Flea Medicine for Dogs

Flea medicine for dogs can act as curative and preventive care to protect your dog year-round from itchy skin and potential diseases spread by these pests. Browse our collection of topical and oral flea medications.

Frequently Asked Questions

How do I know if my dog has fleas?

Dogs with fleas are excessively itchy. You may see them scratch their fur or rub up against objects in the home more often. In addition, flea bites leave marks, so you may notice red bumps on your dog’s skin under their fur. When left untreated, fleas can cause hair loss, scabs, and painful lesions because dogs can’t stop scratching themselves. Some pet parents even see fleas jumping off their dogs in their homes. 

Unfortunately, you won’t truly know if your dog has fleas until you have them diagnosed by a vet. There are many causes of itchy skin in dogs, ranging from allergies to ear infections, mange, and even anxiety. Therefore, you should not treat your dog’s itching at home until you know the cause. For example, your vet may prescribe allergy medicine for dogs if your dog suffers from allergies. Meanwhile, you may receive anti-itch medicine for dogs if they’re itching due to dry skin. Once your vet diagnoses your dog with fleas, they’ll prescribe either oral or topical flea medicine for dogs.

What’s the difference between pills, chewable, and topical flea treatments?

After your dog is diagnosed, you’ll need to choose between pills, chewables, and topical flea treatments. They all have pros and cons, which you can discuss directly with your vet. 

  • Topical flea treatment for dogs: Topical flea treatment for dogs includes shampoos, powders, and spot treatments. Some are more effective than others, with spot  treatments being the most effective topical flea treatments for dogs because they eliminate fleas, larvae, and eggs and protect your pet for around 30 days.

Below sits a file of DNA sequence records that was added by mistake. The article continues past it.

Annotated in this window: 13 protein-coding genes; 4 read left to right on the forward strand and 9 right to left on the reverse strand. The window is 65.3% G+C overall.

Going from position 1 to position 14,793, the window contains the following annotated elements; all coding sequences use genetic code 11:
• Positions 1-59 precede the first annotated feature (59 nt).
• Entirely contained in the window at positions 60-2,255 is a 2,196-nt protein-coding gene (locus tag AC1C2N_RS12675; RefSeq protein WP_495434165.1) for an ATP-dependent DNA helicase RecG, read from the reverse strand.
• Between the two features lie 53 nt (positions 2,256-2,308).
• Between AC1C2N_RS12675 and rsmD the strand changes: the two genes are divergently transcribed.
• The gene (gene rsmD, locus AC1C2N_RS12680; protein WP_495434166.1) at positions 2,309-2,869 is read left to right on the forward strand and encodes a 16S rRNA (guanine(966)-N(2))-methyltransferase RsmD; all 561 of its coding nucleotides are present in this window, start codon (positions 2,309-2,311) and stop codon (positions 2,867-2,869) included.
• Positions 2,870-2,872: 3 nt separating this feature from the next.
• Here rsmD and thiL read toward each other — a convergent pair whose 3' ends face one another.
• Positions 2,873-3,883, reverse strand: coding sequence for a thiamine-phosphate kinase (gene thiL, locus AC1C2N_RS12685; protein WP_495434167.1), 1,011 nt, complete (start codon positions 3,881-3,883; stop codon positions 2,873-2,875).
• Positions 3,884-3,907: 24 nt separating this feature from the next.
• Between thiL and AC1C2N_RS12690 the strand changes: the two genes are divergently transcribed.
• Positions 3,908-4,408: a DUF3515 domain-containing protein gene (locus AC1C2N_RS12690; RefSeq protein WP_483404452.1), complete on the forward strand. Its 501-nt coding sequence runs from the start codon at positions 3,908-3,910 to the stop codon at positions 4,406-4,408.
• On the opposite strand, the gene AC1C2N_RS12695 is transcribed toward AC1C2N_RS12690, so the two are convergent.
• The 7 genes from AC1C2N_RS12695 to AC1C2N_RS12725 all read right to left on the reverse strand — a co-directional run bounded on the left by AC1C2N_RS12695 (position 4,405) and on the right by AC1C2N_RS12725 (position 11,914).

• Oral flea treatment for dogs: Oral flea treatments for dogs can come in pill or chewable forms. Which is best for your dog depends on which they’re more likely to eat. Some dogs prefer chewable forms that are flavored and resemble their other treats. Oral flea and tick prevention for dogs is the most successful in eliminating and preventing fleas, but the best ones require a prescription from your vet. After you give your pet oral dog flea treatment, they’ll be protected for thirty days. 
  • Flea collars: Another option is flea collars which can prevent parasites by using chemicals released into the dog’s skin. Flea collars are worn around the neck and can be useful when you need more time to eliminate fleas from around your home. However, they can also be dangerous because some cause GI issues and skin irritation. 

How often do I need to treat my dog for fleas?

Once your dog is diagnosed with fleas, they’ll need to receive multiple treatments to rid them of the infestation. If you’re using spot-on treatments, this may mean multiple uses before the infestation is completely eradicated. However, if you’re using oral flea medicine for dogs, you only need to give your dog a monthly dose to be protected year-round since they protect them for 30 days. 

It’s important to note that you should not give your dog flea medicine for cats or allergy meds for cats because they contain different ingredients that may be toxic.

How can I prevent fleas on my dogs?

While fleas are small and virtually undetectable, there are several ways you can protect your pets and yourself from fleas, including the following:

  • Bathe and brush pets regularly
  • Check for fleas and flea bites on the skin
  • Use flea and tick prevention for dogs year-round

Fleas prefer warm, humid, and dark environments like leaves, trees, and grass. Unfortunately, you can’t prevent your dog from spending time outside, so you should keep them protected with preventative products year-round, even in the winter. 

How can I stop fleas from spreading to my house and other pets?

Unfortunately, by the time you realize your dog might have fleas, they may have spread it to other pets and people throughout the household. Fleas jump, so they can be virtually anywhere. However, if your dog is being treated for fleas and another pet hasn’t gotten them, your vet will recommend that all household pets be treated for fleas to prevent a growing infestation.

Dutch can diagnose and treat fleas on dogs and cats from the comfort of your own home. In addition, we can deliver pet prescriptions like anti-itch medicine for cats and dogs right to your door to reduce itching, prevent fleas and ticks, and protect your pets.